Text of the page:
By Erin Mulvaney
Houston Chronicle Staff Writer
If you Google $5 gas, you are bound to find millions of articles predicting historic gas prices this summer, but a gasoline analyst says you shouldn’t believe those predictions.
Tom Kloza, chief analyst with Oil Price Information Service, noticed the numerous $5 gasoline predictions in the media recently, but he said $5 gasoline prices aren’t likely to take a hold nationwide. He said the experts predicting $5 gas aren’t any more accurate than famous predictor Nostradamus in the 16th century.
“Many of the stories quote ‘experts’ who give the skinny or the scoop on why this will be the year that Americans need Lincoln’s picture on the legal tender necessary to purchase a gallon of unleaded fuel,” Kloza wrote in an email. “Let me make myself perfectly clear. This is nonsense.”
So what are the chances of $5 gas this summer?
“The chances of nationwide gasoline averages approaching $5 gal are about as good as having the Spice Girls perform a tribute to Demi Moore at the Oscars,” Kloza wrote.
Former Shell executive John Hofmeister has been beating the $5-per-gallon drum for more than a year. Hofmeister said gas prices are likely to rise because of rising tensions with Iran, refineries closing in the northeast and ongoing fallout from the Gulf of Mexico moratorium.
Hofmeister said the current administration policies have also caused gas prices to rise, and those policies are unlikely to change in time to ward off $5 gas.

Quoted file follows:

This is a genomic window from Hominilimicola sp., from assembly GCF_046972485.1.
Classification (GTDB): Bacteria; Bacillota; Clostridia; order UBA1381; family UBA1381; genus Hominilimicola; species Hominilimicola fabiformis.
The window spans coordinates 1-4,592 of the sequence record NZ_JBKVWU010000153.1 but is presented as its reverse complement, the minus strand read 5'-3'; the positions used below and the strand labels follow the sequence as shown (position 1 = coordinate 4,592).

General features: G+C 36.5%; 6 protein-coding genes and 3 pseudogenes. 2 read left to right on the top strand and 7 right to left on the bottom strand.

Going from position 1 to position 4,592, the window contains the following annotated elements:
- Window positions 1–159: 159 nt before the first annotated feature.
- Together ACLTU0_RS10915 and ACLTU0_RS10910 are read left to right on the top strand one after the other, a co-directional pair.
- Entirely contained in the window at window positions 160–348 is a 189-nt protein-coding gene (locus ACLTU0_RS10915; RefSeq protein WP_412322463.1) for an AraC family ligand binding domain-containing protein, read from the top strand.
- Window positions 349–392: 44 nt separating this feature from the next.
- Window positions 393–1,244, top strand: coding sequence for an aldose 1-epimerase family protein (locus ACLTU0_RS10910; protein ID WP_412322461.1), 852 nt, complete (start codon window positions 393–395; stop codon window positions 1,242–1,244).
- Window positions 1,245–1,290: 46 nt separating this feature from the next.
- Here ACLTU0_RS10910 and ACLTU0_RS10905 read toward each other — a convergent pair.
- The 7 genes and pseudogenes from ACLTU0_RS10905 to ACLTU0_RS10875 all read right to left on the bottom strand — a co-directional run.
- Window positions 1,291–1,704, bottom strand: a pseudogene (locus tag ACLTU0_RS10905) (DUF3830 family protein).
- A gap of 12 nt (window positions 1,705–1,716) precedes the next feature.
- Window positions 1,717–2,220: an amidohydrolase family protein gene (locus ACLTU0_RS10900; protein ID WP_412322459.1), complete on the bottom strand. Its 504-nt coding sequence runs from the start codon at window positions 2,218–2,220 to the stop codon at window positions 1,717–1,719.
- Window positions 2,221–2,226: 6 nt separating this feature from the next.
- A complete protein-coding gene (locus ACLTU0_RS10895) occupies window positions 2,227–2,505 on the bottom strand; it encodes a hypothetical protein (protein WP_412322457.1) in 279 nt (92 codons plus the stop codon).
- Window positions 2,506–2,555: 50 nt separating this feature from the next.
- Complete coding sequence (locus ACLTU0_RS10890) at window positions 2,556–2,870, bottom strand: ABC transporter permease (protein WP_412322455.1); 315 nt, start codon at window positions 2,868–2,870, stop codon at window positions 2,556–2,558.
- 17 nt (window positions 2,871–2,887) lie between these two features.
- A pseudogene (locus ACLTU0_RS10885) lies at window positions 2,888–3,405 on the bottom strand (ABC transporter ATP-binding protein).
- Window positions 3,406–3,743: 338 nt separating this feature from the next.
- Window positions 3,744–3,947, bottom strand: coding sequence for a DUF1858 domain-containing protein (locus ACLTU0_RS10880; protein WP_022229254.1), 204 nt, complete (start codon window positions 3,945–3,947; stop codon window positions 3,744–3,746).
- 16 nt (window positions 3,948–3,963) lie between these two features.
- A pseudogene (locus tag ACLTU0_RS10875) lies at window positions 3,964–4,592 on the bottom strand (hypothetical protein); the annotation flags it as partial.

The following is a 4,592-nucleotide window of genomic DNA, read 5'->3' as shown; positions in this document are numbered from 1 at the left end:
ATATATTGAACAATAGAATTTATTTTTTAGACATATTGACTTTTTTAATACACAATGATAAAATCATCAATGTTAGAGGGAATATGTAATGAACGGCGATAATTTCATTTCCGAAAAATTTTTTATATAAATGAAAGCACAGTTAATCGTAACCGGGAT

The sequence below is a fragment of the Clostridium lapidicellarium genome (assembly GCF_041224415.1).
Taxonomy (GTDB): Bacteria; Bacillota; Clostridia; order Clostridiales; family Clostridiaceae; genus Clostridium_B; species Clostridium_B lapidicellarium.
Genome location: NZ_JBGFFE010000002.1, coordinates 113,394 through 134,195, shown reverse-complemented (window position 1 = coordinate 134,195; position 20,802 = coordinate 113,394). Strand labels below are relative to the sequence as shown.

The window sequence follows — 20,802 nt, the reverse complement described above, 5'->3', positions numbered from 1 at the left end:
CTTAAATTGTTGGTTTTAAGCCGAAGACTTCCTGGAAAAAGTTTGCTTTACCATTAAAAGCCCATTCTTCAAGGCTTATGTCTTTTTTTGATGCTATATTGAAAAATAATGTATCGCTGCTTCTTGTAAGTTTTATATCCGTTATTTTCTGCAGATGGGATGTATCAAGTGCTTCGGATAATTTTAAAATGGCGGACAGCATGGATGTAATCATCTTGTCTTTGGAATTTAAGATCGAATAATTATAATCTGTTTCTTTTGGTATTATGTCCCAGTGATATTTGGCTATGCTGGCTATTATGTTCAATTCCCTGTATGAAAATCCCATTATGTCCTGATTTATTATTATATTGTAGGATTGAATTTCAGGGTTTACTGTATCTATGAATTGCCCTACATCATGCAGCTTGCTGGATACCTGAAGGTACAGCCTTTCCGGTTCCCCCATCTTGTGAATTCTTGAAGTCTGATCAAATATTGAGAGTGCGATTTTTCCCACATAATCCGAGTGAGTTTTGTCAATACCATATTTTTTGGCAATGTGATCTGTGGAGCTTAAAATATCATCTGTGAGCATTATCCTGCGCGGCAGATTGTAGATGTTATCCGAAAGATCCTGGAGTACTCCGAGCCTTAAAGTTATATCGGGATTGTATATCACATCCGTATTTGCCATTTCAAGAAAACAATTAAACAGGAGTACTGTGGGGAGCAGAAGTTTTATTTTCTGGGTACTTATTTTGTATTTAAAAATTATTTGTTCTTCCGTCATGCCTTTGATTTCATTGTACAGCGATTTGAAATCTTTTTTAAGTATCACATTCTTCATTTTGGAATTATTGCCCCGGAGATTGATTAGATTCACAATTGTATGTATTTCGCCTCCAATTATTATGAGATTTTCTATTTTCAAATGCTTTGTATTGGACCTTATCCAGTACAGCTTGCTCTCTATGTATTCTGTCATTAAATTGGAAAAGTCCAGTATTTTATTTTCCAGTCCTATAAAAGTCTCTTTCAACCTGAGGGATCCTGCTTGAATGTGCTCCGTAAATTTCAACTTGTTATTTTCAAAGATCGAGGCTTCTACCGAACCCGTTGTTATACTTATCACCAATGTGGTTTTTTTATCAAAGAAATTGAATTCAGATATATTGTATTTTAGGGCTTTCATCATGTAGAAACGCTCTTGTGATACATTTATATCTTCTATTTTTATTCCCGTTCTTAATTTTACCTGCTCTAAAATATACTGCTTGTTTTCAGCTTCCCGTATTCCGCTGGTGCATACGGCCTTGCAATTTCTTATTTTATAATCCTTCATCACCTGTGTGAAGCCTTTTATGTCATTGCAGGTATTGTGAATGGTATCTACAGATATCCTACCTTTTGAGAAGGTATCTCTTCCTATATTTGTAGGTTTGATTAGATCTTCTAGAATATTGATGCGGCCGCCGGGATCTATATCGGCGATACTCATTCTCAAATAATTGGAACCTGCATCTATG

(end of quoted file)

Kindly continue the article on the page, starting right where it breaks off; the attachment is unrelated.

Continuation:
Kloza provided a chart showing the gas prices since 2000, and he said it shows while $5 is unlikely.
Year Valentine’s Day Price July 4th Price
2000 $1.36 gal $1.65 gal
2001 $1.49 gal $1.49 gal
2002 $1.21 gal $1.40 gal
2003 $1.64 gal $1.49 gal
2004 $1.64 gal $1.89 gal
2005 $1.89 gal $2.27 gal
2006 $2.29 gal $2.93 gal
2007 $2.23 gal $2.95 gal
2008 $2.98 gal $4.10 gal
2009 $1.97 gal $2.62 gal
2010 $2.62 gal $2.74 gal
2011 $3.13 gal $3.57 gal
2012 $3.51 gal ???
The chart shows that a bubbling and re-bubbling of gas prices, similar to those seen in the housing market in the late 20th century and early 21st century, Kloza wrote.
The chart also shows that record-high gasoline prices in 2008 rose 34 percent between Valentine’s Day and the July 4th weekend. Kloza added:
The Giants also won the Super Bowl in that year, and perhaps that will be the talisman that trumps macroeconomics, consumer fatigue, demand destruction, and healthy global supply of gasoline. If Giant’s Super Bowl victories are a harbinger and a similar spike is in store, the arithmetic adds up to an average gasoline price of $4.70 gal on July 4, 2012.
So you shouldn’t worry too much about $5 gas or believe everything you read on the internet, Kloza writes.